More 1991 Baseball Season Headlines
Knock-Kneed Julio Franco Captures 1991 American League Batting Title
Hitting from a unique knock-kneed batting stance with his bat held high behind his ear, the Rangers' Julio Franco hit .341 in 1991 to bag the American League batting crown. Franco was the first member of the Washington-Texas Rangers franchise ever to win the prize; he was also the first right-handed-hitting second sacker since 1954 to be a bat leader. During the last few weeks of the season, Franco's chief pursuer was Milwaukee's Willie Randolph, another righty-hitting second baseman, who finished the season with a .327 average.
Ramon Martinez Wins 17 Games for 1991 Dodgers
Ramon Martinez slipped from 20 wins in 1990 to 17 in 1991, but he was still the top winner on the best overall mound staff in the majors. In 1991, the Dodgers' 3.06 ERA paced both leagues by nearly a half-run, with Martinez, Tim Belcher, and Mike Morgan doing most of the labor. Los Angeles cemented its ERA title on the final day of the season when five pitchers blanked the Giants 2-0.
Jeff Bagwell Bags 1991 ROTY Prize
First baseman Jeff Bagwell was the crown jewel of the Houston Astros' youth corps in 1991, winning the National League Rookie of the Year Award for his frosh performance. The first player from the Astros franchise to win the ROTY, he had 15 home runs, 82 RBI, 75 walks, a .437 slugging average, and a .387 on-base average, all of which led Houston that year.
Jays' Roberto Alomar Flies High
Toronto second baseman Roberto Alomar was acquired from San Diego prior to the 1991 season and helped the Jays tighten their infield; he also gave the club a valuable offensive weapon. In 1991, Alomar hit .295 and stole 53 bases. Meanwhile, keystone mate Manuel Lee set a major league record for the most whiffs by a player without a home run (107).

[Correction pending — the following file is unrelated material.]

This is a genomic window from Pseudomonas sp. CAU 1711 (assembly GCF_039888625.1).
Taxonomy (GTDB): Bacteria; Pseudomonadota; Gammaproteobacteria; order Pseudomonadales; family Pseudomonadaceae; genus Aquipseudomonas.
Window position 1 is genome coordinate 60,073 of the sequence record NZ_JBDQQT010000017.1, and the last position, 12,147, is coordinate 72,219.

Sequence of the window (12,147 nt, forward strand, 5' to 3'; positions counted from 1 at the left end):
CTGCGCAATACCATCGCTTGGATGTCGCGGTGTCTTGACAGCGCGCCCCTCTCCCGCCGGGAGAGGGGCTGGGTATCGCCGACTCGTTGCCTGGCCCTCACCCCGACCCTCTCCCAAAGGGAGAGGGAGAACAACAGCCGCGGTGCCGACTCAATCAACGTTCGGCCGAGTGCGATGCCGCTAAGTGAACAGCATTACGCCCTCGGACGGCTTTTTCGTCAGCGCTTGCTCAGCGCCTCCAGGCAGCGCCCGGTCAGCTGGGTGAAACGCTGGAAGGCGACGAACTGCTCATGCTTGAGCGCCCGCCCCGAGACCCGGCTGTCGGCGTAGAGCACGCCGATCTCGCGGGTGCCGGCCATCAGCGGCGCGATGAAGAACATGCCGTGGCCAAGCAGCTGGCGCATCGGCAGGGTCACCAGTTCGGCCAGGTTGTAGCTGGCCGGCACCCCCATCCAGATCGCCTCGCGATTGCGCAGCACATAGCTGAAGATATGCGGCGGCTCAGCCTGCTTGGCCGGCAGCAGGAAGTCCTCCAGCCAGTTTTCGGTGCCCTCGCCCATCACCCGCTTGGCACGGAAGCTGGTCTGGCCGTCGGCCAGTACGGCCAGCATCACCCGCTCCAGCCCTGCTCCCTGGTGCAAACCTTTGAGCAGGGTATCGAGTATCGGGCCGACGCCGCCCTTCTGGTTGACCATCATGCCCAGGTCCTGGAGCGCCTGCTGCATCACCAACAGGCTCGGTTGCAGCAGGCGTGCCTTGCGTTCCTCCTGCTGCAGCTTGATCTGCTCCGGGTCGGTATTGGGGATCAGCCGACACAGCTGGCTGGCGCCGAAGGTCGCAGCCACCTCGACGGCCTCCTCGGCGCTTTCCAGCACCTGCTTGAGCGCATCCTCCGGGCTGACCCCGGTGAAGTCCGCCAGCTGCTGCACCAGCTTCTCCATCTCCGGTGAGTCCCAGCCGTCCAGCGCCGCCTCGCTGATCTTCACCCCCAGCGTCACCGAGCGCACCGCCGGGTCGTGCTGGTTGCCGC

Twins Soar Over Blue Jays, Take ALCS in Five Games
Twins third sacker Mike Pagliarulo jumped to spear a throw as Toronto's Devon White slid safely with a stolen base in game four of the ALCS. The Jays exited from postseason play the next day when they lost their third straight game at SkyDome. During the regular season, White hit a surprising .282 with 110 runs and 33 stolen bases.
1991 Atlanta Braves Bump off Bucs
Pittsburgh shortstop Jay Bell bowled through Atlanta third baseman Terry Pendleton in game four of the NLCS. Both Bell and Pendleton were surprising stars throughout 1991. Pendleton hit .319 to win the National League bat crown and MVP Award; and Bell, after struggling at the plate in his first five seasons, paced all National League shortstops with 164 hits. Pittsburgh won game four 3-2 in ten innings but lost the series in seven games, losing the finale 4-0.
Lonnie Smith's Blunder Kills 1991 Braves
Minnesota's Brian Harper tags out Atlanta outfielder Lonnie Smith in game four of the 1991 World Series. Ironically, it was Lonnie's timidity on the basepaths that ultimately cost the Braves the Series. With game seven still scoreless in the eighth inning, Smith hesitated in rounding second base and was unable to score on a long double by Terry Pendleton. The Twins won the unforgettable finale 1-0 in ten innings.
Jack Morris Wins 1-0 Finale
In 1991, Jack Morris had an 18-12 record but a suspiciously high 3.43 ERA. Skeptics wondered if he was merely reaping the rewards of pitching on a pennant-winner. In postseason action, Morris silenced doubters with a strong showing that culminated in a 1-0, ten-inning, complete-game win in game seven of the 1991 World Series. It was the first time in history that a fall classic was capped by a route-going overtime triumph.
1991 Atlanta Braves Take Game Four in 12 Innings
Twins catcher Brian Harper and Atlanta's David Justice awaited umpire Drew Coble's call in the bottom of the 12th inning in game three of the 1991 World Series. When Coble's decision went Justice's way, it gave Atlanta a thrilling 5-4 victory and kept Minnesota from taking a 3-0 lead in games. The 1991 Series was the first in history to go the seven-game limit and feature three extra-inning clashes. Five of the games were decided by one run, including the last two.
The next page highlights key events and details from the 1991 baseball season.
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